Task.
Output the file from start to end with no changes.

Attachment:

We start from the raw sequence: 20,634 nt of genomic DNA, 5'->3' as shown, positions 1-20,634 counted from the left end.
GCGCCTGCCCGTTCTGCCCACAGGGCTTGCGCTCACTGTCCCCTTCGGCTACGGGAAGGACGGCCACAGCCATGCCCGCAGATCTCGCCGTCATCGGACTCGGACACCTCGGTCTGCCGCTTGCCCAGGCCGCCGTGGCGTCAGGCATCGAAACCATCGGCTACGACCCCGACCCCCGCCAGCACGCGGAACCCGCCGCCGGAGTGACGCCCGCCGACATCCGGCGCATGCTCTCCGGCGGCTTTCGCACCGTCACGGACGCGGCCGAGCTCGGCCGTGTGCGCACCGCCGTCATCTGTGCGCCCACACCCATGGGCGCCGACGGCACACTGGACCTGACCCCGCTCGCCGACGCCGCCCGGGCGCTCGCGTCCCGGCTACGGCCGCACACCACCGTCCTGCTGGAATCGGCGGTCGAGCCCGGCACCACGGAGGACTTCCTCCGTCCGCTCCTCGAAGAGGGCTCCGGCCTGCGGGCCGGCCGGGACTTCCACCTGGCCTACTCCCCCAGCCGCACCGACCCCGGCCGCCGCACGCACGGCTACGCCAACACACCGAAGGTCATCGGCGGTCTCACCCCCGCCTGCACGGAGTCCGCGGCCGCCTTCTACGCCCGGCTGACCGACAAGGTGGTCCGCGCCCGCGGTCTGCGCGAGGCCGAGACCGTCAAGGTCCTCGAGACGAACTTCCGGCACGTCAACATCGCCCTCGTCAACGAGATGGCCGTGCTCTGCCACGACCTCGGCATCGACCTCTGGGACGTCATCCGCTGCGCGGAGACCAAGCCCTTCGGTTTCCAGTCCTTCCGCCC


We start from the raw sequence: 20,634 nt of genomic DNA, 5'->3' as shown, positions 1-20,634 counted from the left end.
GCGCCTGCCCGTTCTGCCCACAGGGCTTGCGCTCACTGTCCCCTTCGGCTACGGGAAGGACGGCCACAGCCATGCCCGCAGATCTCGCCGTCATCGGACTCGGACACCTCGGTCTGCCGCTTGCCCAGGCCGCCGTGGCGTCAGGCATCGAAACCATCGGCTACGACCCCGACCCCCGCCAGCACGCGGAACCCGCCGCCGGAGTGACGCCCGCCGACATCCGGCGCATGCTCTCCGGCGGCTTTCGCACCGTCACGGACGCGGCCGAGCTCGGCCGTGTGCGCACCGCCGTCATCTGTGCGCCCACACCCATGGGCGCCGACGGCACACTGGACCTGACCCCGCTCGCCGACGCCGCCCGGGCGCTCGCGTCCCGGCTACGGCCGCACACCACCGTCCTGCTGGAATCGGCGGTCGAGCCCGGCACCACGGAGGACTTCCTCCGTCCGCTCCTCGAAGAGGGCTCCGGCCTGCGGGCCGGCCGGGACTTCCACCTGGCCTACTCCCCCAGCCGCACCGACCCCGGCCGCCGCACGCACGGCTACGCCAACACACCGAAGGTCATCGGCGGTCTCACCCCCGCCTGCACGGAGTCCGCGGCCGCCTTCTACGCCCGGCTGACCGACAAGGTGGTCCGCGCCCGCGGTCTGCGCGAGGCCGAGACCGTCAAGGTCCTCGAGACGAACTTCCGGCACGTCAACATCGCCCTCGTCAACGAGATGGCCGTGCTCTGCCACGACCTCGGCATCGACCTCTGGGACGTCATCCGCTGCGCGGAGACCAAGCCCTTCGGTTTCCAGTCCTTCCGCCC